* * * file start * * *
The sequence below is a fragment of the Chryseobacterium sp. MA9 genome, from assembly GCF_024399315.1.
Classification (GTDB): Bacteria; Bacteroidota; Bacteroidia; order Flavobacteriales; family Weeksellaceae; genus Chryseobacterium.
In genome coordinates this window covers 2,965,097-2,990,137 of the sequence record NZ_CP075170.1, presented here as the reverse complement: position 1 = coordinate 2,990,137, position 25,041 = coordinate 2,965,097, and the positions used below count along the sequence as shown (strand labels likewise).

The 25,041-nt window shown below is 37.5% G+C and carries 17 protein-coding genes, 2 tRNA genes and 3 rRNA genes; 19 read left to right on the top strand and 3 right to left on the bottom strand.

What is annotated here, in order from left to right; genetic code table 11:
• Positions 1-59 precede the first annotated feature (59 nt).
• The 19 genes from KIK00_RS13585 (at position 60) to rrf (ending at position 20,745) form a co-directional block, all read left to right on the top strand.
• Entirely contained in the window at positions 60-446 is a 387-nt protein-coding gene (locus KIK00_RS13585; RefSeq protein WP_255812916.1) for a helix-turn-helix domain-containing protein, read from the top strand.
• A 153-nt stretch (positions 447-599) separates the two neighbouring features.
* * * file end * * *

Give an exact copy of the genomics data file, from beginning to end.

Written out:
The sequence below is a fragment of the Chryseobacterium sp. MA9 genome, from assembly GCF_024399315.1.
Classification (GTDB): Bacteria; Bacteroidota; Bacteroidia; order Flavobacteriales; family Weeksellaceae; genus Chryseobacterium.
In genome coordinates this window covers 2,965,097-2,990,137 of the sequence record NZ_CP075170.1, presented here as the reverse complement: position 1 = coordinate 2,990,137, position 25,041 = coordinate 2,965,097, and the positions used below count along the sequence as shown (strand labels likewise).

The 25,041-nt window shown below is 37.5% G+C and carries 17 protein-coding genes, 2 tRNA genes and 3 rRNA genes; 19 read left to right on the top strand and 3 right to left on the bottom strand.

What is annotated here, in order from left to right; genetic code table 11:
• Positions 1-59 precede the first annotated feature (59 nt).
• The 19 genes from KIK00_RS13585 (at position 60) to rrf (ending at position 20,745) form a co-directional block, all read left to right on the top strand.
• Entirely contained in the window at positions 60-446 is a 387-nt protein-coding gene (locus KIK00_RS13585; RefSeq protein WP_255812916.1) for a helix-turn-helix domain-containing protein, read from the top strand.
• A 153-nt stretch (positions 447-599) separates the two neighbouring features.